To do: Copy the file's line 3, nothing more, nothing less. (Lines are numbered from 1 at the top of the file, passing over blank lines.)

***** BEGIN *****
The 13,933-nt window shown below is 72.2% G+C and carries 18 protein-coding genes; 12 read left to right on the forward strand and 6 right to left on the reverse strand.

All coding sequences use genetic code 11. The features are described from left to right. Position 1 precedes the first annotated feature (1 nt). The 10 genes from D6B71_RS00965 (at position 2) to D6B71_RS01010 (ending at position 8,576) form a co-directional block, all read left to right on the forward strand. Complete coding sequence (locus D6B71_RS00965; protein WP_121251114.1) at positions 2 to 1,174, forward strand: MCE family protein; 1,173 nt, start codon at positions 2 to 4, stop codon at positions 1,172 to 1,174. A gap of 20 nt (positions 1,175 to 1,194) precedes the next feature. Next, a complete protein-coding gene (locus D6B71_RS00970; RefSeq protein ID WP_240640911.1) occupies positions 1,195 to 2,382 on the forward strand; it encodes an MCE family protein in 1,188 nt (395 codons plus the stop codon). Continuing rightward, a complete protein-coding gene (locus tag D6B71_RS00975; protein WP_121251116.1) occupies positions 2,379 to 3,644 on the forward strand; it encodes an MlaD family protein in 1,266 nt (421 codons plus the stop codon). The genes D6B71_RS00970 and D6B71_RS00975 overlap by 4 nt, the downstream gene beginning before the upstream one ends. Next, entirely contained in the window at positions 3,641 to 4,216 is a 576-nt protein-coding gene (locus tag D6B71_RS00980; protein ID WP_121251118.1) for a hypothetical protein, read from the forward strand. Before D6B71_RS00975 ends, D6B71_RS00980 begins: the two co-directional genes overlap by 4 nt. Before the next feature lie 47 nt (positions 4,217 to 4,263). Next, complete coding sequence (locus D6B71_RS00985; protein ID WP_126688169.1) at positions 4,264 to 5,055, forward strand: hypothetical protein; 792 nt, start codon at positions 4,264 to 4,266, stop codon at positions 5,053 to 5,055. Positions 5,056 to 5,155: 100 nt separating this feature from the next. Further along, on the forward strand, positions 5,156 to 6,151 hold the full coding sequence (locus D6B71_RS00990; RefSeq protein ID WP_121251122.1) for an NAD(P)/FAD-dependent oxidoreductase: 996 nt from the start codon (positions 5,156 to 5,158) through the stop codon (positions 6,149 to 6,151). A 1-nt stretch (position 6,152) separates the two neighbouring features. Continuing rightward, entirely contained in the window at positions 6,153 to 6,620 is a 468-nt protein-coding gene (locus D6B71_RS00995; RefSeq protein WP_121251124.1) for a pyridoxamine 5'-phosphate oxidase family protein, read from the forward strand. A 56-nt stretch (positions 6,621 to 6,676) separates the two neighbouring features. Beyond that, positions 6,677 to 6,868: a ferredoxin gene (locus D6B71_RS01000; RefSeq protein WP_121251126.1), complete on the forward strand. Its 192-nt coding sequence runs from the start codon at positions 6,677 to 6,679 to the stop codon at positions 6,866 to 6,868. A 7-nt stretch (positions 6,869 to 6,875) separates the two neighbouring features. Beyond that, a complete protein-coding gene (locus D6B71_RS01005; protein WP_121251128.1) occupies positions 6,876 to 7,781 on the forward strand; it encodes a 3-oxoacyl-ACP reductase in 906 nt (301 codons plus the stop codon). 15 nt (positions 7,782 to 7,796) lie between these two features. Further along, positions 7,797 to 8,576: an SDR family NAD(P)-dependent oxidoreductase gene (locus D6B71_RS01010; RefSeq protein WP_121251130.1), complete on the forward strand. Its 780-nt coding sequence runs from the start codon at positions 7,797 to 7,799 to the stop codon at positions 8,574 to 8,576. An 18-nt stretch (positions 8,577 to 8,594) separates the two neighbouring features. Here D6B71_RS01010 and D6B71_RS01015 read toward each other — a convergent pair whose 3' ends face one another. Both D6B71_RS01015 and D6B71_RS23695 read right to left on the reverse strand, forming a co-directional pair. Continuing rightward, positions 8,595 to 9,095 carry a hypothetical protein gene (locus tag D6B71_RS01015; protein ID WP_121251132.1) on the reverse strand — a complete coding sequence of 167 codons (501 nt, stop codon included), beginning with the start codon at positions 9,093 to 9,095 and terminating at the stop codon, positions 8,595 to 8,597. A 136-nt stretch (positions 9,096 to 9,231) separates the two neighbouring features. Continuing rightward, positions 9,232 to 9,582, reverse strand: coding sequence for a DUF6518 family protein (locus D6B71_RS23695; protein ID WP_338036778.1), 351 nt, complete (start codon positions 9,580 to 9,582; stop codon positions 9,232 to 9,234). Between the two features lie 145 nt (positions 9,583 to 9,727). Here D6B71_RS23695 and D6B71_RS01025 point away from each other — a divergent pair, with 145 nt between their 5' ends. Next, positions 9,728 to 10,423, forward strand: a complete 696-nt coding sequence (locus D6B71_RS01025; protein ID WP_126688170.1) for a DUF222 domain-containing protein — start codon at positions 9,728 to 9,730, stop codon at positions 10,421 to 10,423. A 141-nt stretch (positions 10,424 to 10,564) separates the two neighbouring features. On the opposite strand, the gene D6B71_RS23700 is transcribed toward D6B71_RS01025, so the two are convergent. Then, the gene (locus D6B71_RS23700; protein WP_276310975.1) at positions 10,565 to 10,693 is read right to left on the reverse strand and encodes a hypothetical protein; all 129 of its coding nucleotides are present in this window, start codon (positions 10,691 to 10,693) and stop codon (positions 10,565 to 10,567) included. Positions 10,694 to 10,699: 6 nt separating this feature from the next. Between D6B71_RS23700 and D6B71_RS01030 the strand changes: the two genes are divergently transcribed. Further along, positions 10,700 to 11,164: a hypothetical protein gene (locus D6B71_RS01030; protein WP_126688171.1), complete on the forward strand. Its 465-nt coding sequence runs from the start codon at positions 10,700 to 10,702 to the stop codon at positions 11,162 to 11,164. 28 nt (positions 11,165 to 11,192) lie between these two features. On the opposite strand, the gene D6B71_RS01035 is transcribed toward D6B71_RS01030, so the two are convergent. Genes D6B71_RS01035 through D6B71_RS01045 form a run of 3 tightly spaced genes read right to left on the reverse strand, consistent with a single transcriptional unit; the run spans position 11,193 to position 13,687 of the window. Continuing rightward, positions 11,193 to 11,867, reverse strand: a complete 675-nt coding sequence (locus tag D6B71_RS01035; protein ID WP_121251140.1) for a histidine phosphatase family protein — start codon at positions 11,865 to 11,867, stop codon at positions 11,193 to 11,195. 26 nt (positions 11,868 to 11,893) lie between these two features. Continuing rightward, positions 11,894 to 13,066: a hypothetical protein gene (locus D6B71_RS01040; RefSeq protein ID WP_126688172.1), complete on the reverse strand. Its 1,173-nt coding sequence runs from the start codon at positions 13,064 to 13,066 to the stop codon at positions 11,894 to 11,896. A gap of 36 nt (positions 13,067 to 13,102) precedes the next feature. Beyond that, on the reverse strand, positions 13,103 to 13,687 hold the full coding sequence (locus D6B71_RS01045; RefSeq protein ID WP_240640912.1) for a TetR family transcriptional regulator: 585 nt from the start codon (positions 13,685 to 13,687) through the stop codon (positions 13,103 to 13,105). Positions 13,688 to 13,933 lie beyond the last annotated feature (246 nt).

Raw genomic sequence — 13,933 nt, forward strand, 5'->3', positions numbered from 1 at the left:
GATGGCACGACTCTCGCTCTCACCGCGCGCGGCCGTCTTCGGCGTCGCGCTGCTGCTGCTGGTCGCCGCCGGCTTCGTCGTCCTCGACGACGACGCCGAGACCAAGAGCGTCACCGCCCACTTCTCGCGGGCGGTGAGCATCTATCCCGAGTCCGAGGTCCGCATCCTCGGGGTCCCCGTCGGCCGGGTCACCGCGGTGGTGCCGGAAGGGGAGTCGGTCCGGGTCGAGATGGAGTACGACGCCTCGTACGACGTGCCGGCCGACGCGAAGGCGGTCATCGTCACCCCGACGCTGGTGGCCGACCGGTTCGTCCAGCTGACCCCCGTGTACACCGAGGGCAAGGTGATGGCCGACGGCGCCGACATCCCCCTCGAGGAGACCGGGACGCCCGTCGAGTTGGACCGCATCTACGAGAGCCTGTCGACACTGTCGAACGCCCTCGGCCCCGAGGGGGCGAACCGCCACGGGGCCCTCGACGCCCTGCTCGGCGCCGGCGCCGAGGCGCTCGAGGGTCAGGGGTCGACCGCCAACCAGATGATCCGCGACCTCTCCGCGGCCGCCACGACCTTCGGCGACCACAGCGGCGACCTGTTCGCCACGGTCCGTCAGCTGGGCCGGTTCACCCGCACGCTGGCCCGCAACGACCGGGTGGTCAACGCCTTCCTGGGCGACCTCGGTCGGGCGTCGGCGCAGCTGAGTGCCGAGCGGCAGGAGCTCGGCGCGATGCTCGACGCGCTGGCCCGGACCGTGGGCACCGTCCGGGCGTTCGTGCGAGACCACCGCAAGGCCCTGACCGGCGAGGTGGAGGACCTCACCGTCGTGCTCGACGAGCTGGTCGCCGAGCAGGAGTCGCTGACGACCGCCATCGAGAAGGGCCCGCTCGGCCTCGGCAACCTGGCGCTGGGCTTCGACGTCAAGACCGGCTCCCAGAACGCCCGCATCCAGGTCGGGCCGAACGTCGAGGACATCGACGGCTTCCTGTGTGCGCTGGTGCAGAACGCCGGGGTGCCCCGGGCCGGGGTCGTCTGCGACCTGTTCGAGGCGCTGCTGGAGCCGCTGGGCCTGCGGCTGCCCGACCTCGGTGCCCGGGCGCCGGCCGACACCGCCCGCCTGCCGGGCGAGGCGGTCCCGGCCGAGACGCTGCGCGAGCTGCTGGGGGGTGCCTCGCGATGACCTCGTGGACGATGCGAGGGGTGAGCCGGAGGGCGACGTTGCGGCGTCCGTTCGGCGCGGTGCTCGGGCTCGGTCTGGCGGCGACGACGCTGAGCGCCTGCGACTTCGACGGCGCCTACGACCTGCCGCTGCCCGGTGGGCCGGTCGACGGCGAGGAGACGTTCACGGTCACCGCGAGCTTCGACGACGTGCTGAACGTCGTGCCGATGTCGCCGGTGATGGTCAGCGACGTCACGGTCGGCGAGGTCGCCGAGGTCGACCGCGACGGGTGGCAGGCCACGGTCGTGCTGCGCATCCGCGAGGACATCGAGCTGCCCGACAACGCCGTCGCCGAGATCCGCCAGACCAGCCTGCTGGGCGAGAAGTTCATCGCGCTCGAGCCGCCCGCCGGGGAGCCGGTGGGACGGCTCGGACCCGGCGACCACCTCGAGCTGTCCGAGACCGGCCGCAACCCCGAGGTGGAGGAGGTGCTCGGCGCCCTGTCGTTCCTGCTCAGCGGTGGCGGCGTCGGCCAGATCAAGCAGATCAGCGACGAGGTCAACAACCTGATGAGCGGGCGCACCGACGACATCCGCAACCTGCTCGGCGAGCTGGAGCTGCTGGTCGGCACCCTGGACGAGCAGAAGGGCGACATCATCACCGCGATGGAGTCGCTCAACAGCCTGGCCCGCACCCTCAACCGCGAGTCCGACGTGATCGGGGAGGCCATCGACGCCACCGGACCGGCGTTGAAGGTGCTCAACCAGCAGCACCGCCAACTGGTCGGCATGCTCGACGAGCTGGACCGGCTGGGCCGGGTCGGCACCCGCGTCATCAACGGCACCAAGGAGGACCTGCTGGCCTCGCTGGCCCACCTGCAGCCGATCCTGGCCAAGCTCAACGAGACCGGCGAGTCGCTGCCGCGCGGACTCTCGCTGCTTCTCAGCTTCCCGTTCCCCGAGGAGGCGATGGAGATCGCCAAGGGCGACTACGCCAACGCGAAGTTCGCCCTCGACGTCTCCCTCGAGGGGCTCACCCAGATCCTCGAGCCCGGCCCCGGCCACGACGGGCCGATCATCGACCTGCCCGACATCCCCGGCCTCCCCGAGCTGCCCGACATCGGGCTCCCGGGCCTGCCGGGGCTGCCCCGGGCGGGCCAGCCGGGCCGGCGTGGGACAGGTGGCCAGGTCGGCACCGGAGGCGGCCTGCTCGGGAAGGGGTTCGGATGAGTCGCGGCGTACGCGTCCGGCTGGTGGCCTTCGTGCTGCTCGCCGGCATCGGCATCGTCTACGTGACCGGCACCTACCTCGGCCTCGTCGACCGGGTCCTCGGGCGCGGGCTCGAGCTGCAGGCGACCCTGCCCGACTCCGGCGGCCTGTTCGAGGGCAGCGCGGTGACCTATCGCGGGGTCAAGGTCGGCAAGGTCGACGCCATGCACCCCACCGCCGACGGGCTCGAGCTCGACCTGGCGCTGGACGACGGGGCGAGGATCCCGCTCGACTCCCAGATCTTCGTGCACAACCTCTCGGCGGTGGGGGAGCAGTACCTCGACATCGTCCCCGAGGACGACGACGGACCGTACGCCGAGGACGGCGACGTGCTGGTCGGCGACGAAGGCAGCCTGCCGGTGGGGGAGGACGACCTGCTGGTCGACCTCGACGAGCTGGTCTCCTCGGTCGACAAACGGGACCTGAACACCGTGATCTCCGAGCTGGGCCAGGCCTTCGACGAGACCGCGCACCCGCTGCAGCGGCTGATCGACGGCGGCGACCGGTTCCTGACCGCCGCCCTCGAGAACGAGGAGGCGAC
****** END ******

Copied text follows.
Raw genomic sequence — 13,933 nt, forward strand, 5'->3', positions numbered from 1 at the left: